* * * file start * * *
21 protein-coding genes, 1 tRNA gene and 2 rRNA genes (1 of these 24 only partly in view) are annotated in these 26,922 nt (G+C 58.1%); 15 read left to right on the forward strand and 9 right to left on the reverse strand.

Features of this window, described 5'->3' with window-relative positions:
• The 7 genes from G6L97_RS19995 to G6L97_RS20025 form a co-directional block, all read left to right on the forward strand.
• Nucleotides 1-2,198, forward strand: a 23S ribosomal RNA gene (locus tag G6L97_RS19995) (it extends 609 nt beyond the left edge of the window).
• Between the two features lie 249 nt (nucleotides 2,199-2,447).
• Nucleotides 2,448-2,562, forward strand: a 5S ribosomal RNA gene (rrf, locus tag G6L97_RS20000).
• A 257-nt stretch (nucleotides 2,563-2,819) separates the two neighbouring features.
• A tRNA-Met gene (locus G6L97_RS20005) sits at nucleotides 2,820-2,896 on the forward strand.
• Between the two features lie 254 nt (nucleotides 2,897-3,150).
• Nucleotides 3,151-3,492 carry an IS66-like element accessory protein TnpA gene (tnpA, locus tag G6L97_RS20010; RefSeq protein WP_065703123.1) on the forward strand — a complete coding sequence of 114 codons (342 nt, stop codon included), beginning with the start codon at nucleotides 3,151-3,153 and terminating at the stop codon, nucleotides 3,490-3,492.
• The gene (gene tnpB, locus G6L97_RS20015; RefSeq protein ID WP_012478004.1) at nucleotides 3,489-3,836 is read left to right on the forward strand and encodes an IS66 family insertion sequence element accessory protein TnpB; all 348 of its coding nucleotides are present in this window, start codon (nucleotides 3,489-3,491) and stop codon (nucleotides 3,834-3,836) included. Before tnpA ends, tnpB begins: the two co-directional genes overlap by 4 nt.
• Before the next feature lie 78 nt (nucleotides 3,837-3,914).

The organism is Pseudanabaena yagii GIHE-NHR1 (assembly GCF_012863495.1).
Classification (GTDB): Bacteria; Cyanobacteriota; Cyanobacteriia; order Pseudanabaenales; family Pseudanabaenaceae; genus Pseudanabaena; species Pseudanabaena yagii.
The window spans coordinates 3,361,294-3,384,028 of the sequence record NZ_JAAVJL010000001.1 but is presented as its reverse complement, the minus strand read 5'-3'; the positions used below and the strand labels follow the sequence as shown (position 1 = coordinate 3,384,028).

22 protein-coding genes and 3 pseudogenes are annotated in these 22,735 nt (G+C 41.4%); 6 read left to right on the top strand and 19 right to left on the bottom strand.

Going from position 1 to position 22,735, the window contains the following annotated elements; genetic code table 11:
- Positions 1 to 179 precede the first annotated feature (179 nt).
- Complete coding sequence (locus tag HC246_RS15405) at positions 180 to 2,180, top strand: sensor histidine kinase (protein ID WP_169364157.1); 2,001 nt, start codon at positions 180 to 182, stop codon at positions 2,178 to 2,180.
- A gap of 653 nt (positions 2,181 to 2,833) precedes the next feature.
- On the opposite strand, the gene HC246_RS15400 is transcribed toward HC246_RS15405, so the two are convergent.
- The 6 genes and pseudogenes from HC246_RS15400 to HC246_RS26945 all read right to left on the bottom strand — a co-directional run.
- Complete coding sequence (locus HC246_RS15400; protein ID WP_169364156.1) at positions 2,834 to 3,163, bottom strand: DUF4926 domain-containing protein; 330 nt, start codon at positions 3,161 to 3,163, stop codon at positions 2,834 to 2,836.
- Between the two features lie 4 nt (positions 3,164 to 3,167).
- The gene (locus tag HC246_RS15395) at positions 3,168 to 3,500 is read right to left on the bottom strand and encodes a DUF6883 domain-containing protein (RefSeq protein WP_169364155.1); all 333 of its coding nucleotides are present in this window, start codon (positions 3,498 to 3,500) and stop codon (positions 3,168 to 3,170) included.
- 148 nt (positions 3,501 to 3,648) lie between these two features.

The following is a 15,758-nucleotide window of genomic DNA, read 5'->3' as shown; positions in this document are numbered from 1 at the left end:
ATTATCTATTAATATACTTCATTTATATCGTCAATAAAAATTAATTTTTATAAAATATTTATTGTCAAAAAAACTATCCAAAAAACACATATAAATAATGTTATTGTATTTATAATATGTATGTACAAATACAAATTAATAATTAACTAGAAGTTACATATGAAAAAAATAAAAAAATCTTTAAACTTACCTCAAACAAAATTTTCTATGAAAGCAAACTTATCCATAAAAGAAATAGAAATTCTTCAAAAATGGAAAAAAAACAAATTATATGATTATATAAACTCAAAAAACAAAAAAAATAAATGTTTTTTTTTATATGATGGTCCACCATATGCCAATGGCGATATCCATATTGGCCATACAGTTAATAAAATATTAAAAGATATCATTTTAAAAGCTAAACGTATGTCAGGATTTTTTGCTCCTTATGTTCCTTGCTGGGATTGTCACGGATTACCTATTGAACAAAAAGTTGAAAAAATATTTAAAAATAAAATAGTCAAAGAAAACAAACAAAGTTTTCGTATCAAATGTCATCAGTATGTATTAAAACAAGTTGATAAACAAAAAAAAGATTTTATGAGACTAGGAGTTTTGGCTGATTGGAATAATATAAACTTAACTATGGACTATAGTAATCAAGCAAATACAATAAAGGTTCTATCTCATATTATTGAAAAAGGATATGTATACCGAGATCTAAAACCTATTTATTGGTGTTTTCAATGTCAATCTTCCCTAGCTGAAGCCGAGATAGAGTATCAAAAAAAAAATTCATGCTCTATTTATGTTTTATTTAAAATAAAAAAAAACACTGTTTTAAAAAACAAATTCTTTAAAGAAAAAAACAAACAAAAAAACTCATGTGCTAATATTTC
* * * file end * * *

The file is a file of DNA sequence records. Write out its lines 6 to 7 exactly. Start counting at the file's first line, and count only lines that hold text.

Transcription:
• Nucleotides 2,448-2,562, forward strand: a 5S ribosomal RNA gene (rrf, locus tag G6L97_RS20000).
• A 257-nt stretch (nucleotides 2,563-2,819) separates the two neighbouring features.